Rehder, B., Schreiner, M. E., Wolfe, M. B. W., Laham, D., Landauer, T. K., & Kintsch, W. (1998). Using latent semantic analysis to assess knowledge: Some technical considerations. Discourse Processes, 25(2), 337 – 354. doi:10.1080/01638539809545031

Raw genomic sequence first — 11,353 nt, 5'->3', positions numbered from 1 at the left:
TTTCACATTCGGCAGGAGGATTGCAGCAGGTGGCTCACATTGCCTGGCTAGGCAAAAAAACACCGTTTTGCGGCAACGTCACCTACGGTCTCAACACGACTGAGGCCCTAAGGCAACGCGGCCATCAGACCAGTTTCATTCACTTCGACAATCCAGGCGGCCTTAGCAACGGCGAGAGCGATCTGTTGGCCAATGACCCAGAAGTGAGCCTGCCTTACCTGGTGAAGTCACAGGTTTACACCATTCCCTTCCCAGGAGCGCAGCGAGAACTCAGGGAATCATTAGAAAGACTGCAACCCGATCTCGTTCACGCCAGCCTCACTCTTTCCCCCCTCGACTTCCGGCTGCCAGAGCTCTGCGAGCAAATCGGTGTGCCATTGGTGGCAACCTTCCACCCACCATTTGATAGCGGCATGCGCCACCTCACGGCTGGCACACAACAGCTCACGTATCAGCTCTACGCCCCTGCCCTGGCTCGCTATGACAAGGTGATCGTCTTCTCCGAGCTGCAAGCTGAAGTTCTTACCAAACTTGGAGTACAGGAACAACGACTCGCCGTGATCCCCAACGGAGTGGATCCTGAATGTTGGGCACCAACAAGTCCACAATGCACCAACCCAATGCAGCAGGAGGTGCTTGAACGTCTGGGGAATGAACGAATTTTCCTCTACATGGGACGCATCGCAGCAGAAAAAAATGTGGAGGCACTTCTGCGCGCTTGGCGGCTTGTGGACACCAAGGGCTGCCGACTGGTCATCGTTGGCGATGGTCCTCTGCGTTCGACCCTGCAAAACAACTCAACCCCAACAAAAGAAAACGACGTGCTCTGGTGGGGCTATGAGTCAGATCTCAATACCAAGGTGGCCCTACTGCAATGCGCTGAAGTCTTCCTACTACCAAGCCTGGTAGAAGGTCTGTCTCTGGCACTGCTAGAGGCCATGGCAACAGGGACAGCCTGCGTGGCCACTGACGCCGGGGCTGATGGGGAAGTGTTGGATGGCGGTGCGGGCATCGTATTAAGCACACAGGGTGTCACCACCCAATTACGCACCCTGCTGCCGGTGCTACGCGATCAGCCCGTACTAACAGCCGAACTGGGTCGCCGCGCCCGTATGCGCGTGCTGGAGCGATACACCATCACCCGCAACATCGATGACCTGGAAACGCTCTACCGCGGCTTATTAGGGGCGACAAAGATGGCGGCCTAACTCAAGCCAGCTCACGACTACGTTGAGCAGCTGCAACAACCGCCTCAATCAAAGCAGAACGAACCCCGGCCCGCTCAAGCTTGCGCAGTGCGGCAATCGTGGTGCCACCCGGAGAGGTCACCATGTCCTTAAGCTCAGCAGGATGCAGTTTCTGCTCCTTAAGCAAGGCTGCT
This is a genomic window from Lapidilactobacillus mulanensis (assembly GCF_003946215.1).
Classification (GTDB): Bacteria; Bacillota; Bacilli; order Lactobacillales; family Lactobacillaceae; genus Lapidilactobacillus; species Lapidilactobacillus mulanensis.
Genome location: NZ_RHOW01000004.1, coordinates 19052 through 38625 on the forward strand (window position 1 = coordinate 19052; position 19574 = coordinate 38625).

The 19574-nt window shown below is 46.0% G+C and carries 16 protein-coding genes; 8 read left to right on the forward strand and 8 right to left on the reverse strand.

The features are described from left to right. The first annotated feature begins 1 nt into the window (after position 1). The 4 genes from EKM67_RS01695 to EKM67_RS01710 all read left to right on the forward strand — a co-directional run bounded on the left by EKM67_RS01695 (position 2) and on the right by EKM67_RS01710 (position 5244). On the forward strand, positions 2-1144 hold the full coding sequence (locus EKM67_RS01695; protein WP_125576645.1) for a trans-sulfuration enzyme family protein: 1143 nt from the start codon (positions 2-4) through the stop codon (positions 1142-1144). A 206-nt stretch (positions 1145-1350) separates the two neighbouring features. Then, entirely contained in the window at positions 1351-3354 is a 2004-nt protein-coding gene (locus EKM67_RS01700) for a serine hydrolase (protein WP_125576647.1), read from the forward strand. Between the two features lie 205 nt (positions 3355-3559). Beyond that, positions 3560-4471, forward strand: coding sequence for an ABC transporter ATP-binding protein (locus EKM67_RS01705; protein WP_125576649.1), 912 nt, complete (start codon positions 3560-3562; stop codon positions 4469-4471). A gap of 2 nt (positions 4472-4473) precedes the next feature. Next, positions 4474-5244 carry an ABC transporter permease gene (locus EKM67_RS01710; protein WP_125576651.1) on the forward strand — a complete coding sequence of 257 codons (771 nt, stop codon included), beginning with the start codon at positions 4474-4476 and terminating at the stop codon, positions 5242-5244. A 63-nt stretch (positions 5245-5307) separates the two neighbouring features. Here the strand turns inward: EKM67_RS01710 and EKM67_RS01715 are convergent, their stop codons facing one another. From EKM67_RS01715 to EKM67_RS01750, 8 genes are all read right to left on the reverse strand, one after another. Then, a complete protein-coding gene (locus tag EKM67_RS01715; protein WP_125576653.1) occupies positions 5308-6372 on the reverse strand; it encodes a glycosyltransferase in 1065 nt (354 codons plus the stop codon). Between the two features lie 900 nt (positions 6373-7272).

In another article (Wolfe et al., 1998/this issue) we showed how Latent Semantic Analysis (LSA) can be used to assess student knowledge—how essays can be graded by LSA and how LSA can match students with appropriate instructional texts. We did this by comparing an essay written by a student with one or more target instructional texts in terms of the cosine between the vector representation of the student’s essay and the instructional text in question. This simple method was effective for the purpose, but questions remain about how LSA achieves its results and how the results might be improved. Here, we address four such questions: (a) What role does the use of technical vocabulary play? (b) how long should the student essays be? (c) is the cosine the optimal measure of semantic relatedness? and (d) how does one deal with the directionality of knowledge in the high-dimensional space?